As you might expect, the New York Times report yesterday that the Bush Administration was considering a space policy revision that would permit the deployment of weapons in space got some traction in the media. The White House offered some clarification on that policy revision yesterday, saying that the proposal was still in an interagency review and “has not risen to the presidential level; it has not risen to the level of the National Security Advisor; it has not risen to the level of department heads,” in the words of Scott McClellan.
McClellan also noted that the policy was not “looking at weaponizing space” but added that the administration wants “to make sure that those space systems are protected.” This suggests that a revised policy could endorse what is sometimes called “defensive counterspace” (DCS) systems designed to protect satellites from attack. There have been studies along these lines within the Air Force and industry on both DCS and offensive counterspace (OCS), which, as the name suggests, involves attacking enemy satellites. However, I think we’re a long way from “rods from God”, or other weapons deployed in space for use against targets on Earth.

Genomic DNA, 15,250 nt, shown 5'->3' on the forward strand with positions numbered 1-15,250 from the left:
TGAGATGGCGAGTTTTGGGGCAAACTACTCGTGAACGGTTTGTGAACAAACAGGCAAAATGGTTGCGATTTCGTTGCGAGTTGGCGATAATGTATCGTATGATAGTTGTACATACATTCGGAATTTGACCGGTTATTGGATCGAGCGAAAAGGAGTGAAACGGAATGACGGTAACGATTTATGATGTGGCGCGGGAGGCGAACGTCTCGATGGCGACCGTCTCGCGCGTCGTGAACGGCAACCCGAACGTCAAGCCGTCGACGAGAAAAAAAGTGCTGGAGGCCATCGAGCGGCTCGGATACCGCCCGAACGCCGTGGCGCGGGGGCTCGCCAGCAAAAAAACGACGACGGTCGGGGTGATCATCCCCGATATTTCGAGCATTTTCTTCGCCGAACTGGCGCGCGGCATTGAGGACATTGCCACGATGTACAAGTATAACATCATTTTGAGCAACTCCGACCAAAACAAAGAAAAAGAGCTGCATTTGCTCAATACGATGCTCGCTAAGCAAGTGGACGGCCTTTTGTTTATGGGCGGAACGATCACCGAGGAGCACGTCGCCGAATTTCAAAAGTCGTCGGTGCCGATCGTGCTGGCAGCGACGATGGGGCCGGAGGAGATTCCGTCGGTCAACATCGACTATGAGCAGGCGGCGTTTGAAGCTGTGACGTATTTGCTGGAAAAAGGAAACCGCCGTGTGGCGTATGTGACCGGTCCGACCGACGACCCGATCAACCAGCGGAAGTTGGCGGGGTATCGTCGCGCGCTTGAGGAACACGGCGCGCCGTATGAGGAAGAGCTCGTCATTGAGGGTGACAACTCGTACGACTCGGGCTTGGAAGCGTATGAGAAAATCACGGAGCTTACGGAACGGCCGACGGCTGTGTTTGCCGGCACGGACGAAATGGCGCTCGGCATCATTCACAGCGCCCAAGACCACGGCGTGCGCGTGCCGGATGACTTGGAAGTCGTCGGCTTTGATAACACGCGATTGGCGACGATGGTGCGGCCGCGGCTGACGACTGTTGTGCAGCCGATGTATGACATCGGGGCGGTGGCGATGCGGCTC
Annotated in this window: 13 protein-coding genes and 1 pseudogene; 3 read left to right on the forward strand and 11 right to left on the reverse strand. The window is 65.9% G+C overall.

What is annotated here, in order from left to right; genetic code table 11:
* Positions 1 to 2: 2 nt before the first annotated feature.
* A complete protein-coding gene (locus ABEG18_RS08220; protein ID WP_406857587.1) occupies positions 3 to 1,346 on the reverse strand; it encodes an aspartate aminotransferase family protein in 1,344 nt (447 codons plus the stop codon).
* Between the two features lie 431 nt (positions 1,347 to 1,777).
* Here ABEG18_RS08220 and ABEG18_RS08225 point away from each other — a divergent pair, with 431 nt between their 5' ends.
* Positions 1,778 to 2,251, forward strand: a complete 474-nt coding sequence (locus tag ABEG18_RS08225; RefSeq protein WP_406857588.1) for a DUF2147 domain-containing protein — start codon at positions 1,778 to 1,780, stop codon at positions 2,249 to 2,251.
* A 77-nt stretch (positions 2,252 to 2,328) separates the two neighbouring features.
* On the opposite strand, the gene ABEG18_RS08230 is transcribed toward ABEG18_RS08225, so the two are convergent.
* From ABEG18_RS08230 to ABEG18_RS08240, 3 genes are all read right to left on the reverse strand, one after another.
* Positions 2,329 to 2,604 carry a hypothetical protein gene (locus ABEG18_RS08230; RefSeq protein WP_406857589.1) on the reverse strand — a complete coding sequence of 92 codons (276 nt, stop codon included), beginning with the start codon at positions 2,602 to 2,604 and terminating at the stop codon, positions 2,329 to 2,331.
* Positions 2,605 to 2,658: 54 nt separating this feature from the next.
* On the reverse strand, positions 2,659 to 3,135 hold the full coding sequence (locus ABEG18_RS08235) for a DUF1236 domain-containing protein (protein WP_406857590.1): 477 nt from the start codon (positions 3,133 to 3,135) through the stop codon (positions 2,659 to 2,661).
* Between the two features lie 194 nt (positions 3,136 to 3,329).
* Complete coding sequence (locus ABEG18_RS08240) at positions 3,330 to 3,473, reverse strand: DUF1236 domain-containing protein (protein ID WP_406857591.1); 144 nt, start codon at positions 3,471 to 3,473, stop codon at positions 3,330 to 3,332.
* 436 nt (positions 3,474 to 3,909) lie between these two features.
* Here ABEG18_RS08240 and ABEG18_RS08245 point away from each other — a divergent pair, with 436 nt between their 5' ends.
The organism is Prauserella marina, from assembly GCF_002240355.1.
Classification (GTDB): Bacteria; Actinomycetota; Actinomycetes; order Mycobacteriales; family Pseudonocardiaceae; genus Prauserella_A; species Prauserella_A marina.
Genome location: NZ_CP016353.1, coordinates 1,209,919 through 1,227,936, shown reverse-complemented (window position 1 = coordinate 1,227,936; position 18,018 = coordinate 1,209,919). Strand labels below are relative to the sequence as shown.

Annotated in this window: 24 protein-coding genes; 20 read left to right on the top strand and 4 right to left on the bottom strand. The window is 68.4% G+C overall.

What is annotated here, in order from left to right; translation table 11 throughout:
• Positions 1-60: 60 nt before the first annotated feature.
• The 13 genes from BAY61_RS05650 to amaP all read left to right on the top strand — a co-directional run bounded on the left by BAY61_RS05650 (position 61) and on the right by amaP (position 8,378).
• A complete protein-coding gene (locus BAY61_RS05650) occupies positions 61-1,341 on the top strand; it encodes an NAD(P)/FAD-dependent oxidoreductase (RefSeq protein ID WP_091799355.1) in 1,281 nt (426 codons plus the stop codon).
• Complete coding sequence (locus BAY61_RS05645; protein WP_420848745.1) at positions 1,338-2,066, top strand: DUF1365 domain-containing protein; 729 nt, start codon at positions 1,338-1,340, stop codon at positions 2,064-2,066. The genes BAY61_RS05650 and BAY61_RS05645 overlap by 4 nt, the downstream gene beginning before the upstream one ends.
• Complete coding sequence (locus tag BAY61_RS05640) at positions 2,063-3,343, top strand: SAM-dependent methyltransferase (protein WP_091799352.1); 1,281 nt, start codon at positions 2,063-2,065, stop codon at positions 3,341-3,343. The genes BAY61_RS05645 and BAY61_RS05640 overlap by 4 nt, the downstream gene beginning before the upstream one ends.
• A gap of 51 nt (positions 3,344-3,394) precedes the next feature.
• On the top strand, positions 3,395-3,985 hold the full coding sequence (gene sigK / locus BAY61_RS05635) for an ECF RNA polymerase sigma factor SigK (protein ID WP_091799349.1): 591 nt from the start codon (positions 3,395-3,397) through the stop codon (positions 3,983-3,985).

At least one newspaper editorial has sounded off on the proposed policy change: the Seattle Post-Intelligencer finds the proposal, as reported in the NY Times, to be “substantial and alarming”.